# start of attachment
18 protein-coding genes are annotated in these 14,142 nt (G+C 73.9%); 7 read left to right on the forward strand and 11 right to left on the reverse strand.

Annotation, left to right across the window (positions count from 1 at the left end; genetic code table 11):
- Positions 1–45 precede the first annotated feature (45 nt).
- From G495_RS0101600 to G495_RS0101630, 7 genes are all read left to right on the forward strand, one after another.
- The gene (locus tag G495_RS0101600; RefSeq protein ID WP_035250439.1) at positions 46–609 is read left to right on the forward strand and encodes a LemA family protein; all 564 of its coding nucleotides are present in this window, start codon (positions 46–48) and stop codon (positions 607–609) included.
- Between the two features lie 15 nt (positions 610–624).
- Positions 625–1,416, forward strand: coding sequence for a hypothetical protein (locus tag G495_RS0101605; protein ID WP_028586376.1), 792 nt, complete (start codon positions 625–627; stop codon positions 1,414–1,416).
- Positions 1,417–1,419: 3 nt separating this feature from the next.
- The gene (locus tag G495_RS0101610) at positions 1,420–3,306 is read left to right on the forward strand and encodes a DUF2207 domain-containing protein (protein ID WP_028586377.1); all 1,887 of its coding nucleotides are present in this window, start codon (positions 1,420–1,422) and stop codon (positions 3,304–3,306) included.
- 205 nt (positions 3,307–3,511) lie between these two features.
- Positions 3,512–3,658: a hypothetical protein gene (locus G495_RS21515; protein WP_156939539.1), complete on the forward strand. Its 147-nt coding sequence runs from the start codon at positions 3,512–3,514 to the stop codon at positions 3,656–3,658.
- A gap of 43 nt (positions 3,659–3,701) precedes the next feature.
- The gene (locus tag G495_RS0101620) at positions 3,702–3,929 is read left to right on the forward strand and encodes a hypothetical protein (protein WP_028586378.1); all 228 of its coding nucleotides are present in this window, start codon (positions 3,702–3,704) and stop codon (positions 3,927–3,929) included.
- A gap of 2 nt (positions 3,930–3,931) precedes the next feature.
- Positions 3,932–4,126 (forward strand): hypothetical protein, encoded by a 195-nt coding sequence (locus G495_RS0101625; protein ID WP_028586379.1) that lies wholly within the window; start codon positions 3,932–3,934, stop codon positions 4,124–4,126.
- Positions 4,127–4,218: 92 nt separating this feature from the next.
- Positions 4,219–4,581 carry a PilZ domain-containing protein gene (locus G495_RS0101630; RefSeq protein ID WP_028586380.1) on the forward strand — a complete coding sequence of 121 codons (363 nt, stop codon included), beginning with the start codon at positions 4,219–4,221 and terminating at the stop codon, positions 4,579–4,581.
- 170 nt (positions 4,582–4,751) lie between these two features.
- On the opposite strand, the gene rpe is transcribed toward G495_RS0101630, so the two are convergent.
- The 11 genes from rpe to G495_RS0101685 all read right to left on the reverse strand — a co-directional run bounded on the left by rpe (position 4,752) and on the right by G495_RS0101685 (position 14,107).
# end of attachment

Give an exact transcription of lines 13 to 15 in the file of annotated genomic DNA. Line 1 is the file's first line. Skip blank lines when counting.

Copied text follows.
- The gene (locus tag G495_RS0101620) at positions 3,702–3,929 is read left to right on the forward strand and encodes a hypothetical protein (protein WP_028586378.1); all 228 of its coding nucleotides are present in this window, start codon (positions 3,702–3,704) and stop codon (positions 3,927–3,929) included.
- A gap of 2 nt (positions 3,930–3,931) precedes the next feature.
- Positions 3,932–4,126 (forward strand): hypothetical protein, encoded by a 195-nt coding sequence (locus G495_RS0101625; protein ID WP_028586379.1) that lies wholly within the window; start codon positions 3,932–3,934, stop codon positions 4,124–4,126.